Finding Free Money for College

Last week I talked about how it’s important to determine whether your family will qualify for financial aid or not before you embark on that great college odessey. Once you’ve got a pretty good idea of where you stand on that score, you’ll want to look for schools that are either generous with financial aid, merit aid or both.

A quick way to find out if a school doles out merit money is by looking at college profiles on First you type in the name of the school into the web site’s College QuickFinder. Once you’re looking at a school’s profile, click on the “Cost & Financial Aid” link. Scroll down and you will find what the “average non-need based aid” is. That’s merit aid.

If you see a blank in this space, that’s an excellent tip off that a school doesn’t believe in merit awards. Ivy League schools, as well as some of the other bigger name schools, don’t give out any merit money. So if you don’t qualify for need-based aid at these schools, you are out of luck. (I believe Ivy League schools, by the way, are vastly over hyped.) The majority of colleges and universities do provide merit money.

You can use the same Cost & Financial Aid link to get an idea of a school’s policies regarding financial aid. I’ll use the school my daughter goes to — Juniata College — as an example. The tuition and dorm at Juniata is nearly $37,000. That’s a lot, but the school is very generous to its students. The average merit package is $11,792. And the average need-based financial aid package is $22,124.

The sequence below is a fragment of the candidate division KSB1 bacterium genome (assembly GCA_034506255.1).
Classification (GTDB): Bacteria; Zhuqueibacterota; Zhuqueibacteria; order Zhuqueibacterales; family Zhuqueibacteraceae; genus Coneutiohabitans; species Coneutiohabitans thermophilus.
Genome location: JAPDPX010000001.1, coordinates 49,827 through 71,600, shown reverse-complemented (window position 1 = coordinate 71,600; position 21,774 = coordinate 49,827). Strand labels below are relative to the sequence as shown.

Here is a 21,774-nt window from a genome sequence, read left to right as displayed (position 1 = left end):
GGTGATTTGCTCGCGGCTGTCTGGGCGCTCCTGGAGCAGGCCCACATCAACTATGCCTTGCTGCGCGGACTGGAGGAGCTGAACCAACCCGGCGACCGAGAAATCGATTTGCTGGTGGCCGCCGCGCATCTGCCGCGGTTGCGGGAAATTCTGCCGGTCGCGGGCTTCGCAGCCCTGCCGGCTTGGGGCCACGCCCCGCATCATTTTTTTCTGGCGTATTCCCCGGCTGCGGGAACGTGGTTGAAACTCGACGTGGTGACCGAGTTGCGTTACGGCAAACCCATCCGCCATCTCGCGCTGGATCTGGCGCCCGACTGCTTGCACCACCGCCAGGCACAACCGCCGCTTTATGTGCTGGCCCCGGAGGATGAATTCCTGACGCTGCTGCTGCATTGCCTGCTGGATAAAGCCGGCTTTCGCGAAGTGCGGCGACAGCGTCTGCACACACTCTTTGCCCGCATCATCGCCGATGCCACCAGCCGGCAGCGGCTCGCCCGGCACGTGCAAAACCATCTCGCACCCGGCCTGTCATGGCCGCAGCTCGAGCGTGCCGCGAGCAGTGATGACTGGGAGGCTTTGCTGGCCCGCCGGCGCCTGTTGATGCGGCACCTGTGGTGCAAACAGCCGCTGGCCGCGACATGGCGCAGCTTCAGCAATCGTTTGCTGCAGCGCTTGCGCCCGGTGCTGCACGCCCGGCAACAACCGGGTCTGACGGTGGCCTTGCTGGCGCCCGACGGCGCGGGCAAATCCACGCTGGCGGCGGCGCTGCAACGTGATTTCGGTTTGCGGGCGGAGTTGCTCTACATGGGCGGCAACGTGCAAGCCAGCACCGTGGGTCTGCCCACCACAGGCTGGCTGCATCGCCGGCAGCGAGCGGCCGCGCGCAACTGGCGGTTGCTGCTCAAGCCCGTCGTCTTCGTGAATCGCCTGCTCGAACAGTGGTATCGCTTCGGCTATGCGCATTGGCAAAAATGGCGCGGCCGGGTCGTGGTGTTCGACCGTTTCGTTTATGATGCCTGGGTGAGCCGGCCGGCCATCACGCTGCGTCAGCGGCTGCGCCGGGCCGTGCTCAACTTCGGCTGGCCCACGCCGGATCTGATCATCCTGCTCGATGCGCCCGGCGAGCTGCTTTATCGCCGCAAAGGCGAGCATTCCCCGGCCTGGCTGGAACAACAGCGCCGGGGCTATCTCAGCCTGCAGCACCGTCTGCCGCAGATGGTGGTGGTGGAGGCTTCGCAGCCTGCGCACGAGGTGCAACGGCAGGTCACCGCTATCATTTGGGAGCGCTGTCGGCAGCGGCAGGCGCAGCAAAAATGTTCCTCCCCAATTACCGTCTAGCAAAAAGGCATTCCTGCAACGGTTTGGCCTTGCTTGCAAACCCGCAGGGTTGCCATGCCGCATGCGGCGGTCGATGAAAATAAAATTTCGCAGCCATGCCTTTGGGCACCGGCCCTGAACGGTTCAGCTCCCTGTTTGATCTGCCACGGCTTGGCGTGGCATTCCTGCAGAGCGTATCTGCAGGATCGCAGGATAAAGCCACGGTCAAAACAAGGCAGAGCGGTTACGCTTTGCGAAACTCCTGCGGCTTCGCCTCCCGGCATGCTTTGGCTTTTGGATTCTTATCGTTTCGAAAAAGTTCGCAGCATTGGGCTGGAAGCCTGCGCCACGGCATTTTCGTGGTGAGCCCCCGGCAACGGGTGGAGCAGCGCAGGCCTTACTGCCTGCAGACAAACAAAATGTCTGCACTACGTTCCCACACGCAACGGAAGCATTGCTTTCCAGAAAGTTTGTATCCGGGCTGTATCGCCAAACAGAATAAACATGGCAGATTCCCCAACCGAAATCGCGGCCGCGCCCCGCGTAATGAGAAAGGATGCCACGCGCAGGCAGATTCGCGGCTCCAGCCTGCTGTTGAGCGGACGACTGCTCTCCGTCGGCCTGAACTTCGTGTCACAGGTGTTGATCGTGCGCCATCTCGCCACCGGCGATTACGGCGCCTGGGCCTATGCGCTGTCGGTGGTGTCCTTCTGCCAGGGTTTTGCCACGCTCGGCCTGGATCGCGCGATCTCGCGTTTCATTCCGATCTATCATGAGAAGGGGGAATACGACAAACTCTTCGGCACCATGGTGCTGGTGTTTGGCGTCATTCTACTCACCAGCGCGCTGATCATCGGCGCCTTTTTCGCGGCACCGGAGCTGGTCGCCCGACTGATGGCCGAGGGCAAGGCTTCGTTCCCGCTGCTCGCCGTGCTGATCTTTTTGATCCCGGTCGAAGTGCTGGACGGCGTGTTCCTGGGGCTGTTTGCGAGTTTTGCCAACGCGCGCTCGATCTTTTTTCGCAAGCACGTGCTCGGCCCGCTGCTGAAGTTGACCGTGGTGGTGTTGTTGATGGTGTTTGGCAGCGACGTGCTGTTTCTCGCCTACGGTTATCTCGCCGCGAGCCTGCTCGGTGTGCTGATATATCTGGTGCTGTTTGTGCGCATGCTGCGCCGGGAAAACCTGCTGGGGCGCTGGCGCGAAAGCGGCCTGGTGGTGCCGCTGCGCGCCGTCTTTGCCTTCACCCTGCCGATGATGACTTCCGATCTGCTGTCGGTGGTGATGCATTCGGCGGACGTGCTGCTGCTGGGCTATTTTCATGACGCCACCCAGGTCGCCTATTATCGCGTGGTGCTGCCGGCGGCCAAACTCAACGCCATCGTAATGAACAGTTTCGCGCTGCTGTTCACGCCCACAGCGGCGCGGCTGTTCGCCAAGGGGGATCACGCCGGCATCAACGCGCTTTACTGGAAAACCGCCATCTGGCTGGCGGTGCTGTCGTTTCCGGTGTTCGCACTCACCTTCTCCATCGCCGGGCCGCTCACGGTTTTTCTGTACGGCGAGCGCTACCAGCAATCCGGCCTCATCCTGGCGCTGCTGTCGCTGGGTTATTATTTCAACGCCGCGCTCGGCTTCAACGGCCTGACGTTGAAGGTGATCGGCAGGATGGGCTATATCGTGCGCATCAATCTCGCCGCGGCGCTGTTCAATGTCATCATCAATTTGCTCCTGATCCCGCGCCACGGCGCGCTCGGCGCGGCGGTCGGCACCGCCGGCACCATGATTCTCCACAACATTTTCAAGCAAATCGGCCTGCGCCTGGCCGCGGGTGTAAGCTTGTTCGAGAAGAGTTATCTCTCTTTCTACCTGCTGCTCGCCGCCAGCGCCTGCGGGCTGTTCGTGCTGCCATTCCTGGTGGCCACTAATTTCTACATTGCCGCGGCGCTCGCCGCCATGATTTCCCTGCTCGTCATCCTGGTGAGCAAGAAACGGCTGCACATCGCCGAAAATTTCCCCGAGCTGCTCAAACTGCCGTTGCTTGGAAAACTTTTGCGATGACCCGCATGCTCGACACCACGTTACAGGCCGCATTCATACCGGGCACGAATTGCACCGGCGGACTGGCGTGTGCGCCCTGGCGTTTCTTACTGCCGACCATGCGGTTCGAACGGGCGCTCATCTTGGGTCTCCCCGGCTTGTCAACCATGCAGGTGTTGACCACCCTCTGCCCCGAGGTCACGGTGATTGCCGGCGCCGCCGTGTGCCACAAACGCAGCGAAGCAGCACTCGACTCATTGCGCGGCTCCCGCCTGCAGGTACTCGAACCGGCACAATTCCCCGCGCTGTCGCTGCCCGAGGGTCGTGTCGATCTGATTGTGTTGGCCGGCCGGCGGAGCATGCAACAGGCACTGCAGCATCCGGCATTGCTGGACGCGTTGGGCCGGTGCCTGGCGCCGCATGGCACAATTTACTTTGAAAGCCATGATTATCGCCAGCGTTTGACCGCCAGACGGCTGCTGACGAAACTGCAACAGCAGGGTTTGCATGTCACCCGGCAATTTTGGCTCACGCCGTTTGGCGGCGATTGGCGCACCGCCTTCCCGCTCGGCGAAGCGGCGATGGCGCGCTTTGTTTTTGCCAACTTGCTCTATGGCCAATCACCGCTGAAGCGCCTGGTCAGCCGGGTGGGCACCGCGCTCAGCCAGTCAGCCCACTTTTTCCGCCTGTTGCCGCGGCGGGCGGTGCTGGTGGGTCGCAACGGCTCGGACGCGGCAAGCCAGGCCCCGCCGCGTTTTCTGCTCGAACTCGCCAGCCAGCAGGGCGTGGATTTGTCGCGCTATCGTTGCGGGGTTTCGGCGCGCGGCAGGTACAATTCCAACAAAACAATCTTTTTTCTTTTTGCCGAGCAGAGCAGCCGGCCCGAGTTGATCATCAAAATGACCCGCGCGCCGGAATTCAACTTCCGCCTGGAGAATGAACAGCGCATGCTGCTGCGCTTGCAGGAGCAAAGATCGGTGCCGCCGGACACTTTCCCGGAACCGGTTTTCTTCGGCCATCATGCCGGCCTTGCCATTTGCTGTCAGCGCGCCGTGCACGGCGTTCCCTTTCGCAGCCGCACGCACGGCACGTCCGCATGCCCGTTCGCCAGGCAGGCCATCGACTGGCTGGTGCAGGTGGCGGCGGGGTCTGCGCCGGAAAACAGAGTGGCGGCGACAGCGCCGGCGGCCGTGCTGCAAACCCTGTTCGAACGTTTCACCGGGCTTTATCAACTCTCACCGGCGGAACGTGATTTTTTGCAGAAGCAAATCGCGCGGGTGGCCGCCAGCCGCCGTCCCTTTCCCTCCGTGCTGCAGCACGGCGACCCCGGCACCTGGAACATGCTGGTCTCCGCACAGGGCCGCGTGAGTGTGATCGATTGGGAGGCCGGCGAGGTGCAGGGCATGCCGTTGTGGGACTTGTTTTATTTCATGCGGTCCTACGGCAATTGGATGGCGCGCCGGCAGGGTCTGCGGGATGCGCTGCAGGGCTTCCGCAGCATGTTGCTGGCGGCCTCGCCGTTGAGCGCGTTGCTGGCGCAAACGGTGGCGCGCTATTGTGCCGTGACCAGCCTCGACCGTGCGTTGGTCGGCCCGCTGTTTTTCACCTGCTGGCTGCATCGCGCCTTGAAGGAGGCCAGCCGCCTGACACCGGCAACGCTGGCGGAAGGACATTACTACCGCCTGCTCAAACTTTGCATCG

What’s important when you’re looking at need-based numbers is how much of that aid package is grants versus loans. Obviously you want grants, which don’t have to be repaid. At Juniata only $3,642 of that $22,124 is loans. That’s a great deal.

What the College Board’s web site won’t tell you is what percentage of the freshmen class win merit awards and what it takes to get one. You can often find the answer to one or both of those questions by visiting the school’s web site. To illustrate what you can find, I’m using Case Western Reserve as an example because it aggressively awards merit cash.

According to the College Board, Case Western Reserve’s average merit award is $16,174. Armed with that information, I visit the school’s web site and learn that more than 93% of first-year students receive some type of financial aid. The percentage of incoming students who snag a merit award is 61%. The average award is $18,590. The school’s own figure is more generous than the College Board statistic, but the outside source might have slightly older figures.

You can get even greater detail about a school’s generosity by looking at its Common Data Set. This set of numbers, which is updated yearly, are generated by every school for use by U.S. News & World Reports and other publishers of college books. Many, but not all schools post their Common Data Set numbers on their web sites. Just type Common Data Set into a school’s web site to find it. If you can’t find it, ask the school. As an example, I’ve provided the Common Data Set to Juniata.

Just because a school is generous doesn’t mean your child, if she is admitted, will be entitled to these hand outs. Your child will have a much greater chance of money if she is in the top 25% to 30% of the incoming class based on grades and SAT scores. Some schools will be more generous with kids who have a special talent such as acting, athletics, painting, music, computer skills etc. Kids who barely get into reach schools will probably get nothing but a bunch of loans.

Obviously, it’s not helpful for a child to receive an acceptance letter for a school that’s priced at $40,000 when the college suggests that the child and the family apply for loans. This only sets up a Catch 22 for a family. The parents will look like callous jerks if they tell their kid the school is unaffordable or they, if they buckle under the pressure, they will jeopardize their own retirement if they take out a second mortgage or drain their retirement accounts to pay the tab.

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